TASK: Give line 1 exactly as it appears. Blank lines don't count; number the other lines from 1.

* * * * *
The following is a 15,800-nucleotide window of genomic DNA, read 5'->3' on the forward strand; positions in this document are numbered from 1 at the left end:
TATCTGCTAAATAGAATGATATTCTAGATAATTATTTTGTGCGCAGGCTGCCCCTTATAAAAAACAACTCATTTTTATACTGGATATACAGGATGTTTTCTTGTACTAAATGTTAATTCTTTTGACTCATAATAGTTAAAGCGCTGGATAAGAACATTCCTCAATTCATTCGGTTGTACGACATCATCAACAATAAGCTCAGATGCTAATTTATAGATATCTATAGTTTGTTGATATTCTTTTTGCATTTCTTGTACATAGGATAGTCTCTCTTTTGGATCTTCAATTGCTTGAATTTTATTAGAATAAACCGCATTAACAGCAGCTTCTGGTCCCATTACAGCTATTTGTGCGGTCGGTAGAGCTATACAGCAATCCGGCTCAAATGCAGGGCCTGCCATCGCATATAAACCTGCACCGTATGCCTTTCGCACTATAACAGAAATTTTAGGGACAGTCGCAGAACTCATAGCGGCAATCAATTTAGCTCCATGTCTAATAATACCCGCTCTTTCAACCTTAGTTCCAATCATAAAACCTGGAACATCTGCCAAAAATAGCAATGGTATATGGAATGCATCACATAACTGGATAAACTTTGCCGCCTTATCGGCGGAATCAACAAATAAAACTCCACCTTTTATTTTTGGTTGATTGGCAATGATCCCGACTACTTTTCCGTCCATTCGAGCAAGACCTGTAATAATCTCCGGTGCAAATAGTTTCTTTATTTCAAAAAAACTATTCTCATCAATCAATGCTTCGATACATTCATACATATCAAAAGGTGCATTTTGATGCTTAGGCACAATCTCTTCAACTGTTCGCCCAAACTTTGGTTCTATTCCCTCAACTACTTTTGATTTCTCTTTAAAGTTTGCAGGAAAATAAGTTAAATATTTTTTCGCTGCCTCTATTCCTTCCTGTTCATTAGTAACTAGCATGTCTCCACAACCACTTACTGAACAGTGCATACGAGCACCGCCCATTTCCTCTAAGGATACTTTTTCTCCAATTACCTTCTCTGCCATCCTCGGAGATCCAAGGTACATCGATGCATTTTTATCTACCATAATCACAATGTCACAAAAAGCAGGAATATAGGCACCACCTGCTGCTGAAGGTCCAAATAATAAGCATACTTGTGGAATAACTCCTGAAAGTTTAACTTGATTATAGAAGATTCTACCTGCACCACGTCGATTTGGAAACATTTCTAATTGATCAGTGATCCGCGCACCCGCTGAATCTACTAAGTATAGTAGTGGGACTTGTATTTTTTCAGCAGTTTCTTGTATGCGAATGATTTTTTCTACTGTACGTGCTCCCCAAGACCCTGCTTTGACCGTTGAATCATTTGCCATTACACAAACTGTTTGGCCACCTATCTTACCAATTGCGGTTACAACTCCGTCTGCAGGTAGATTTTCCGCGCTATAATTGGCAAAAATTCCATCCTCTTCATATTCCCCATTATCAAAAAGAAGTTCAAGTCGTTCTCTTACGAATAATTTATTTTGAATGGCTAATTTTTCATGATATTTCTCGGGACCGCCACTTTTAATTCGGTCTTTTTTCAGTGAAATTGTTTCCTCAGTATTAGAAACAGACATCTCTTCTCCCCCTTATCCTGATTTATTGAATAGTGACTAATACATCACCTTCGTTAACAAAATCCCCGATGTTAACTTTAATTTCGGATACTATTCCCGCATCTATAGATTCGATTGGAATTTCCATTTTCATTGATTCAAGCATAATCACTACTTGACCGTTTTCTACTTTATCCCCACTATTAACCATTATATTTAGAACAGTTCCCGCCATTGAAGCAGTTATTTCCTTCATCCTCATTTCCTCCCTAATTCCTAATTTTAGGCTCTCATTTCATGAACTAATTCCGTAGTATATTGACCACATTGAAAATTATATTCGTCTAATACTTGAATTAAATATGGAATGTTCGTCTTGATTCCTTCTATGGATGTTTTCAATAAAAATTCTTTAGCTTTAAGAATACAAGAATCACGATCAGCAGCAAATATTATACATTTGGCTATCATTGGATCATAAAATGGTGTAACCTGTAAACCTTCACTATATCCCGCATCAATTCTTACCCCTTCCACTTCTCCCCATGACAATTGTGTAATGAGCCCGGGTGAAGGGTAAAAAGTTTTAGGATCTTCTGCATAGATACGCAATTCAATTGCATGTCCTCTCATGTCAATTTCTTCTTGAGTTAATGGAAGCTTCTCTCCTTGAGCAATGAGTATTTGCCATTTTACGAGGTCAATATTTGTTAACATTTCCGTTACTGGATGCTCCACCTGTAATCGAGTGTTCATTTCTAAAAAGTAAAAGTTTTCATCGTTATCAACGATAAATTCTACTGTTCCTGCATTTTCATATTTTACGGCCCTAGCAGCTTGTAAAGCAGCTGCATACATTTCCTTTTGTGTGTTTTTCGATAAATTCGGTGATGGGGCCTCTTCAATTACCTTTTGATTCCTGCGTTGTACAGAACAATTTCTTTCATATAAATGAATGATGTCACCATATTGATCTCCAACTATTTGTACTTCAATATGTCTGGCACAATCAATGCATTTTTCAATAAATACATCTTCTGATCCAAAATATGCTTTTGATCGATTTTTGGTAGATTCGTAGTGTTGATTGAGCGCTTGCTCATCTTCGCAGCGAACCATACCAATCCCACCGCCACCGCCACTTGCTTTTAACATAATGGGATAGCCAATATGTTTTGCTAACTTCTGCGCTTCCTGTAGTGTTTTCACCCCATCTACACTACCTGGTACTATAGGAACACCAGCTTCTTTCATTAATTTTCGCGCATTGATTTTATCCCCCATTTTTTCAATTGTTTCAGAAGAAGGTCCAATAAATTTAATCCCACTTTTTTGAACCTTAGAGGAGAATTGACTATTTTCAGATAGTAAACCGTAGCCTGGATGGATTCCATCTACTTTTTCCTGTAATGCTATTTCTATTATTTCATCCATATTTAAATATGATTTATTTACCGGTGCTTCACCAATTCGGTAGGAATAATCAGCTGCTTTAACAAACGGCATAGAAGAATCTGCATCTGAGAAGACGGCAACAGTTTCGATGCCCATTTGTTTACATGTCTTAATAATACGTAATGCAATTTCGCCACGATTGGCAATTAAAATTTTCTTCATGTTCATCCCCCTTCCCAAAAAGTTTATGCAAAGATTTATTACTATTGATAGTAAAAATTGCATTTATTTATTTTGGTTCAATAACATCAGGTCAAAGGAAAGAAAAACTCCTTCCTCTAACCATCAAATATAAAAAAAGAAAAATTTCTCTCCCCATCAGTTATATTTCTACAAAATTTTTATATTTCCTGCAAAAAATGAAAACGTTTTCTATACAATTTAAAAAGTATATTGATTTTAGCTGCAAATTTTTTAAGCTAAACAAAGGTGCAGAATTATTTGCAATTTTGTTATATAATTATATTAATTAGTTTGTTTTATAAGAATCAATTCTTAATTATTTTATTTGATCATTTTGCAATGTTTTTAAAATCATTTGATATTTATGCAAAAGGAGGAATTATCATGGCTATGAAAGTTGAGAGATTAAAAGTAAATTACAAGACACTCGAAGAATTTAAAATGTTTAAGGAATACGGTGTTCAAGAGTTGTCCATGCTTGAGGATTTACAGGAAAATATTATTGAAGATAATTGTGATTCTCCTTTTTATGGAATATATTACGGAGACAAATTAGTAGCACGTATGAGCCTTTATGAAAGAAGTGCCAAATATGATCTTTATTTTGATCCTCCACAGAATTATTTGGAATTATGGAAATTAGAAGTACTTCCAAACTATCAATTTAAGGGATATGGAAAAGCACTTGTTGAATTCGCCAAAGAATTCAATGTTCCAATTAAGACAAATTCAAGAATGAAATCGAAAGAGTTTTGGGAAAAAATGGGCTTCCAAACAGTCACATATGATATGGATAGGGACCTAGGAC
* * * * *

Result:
The following is a 15,800-nucleotide window of genomic DNA, read 5'->3' on the forward strand; positions in this document are numbered from 1 at the left end: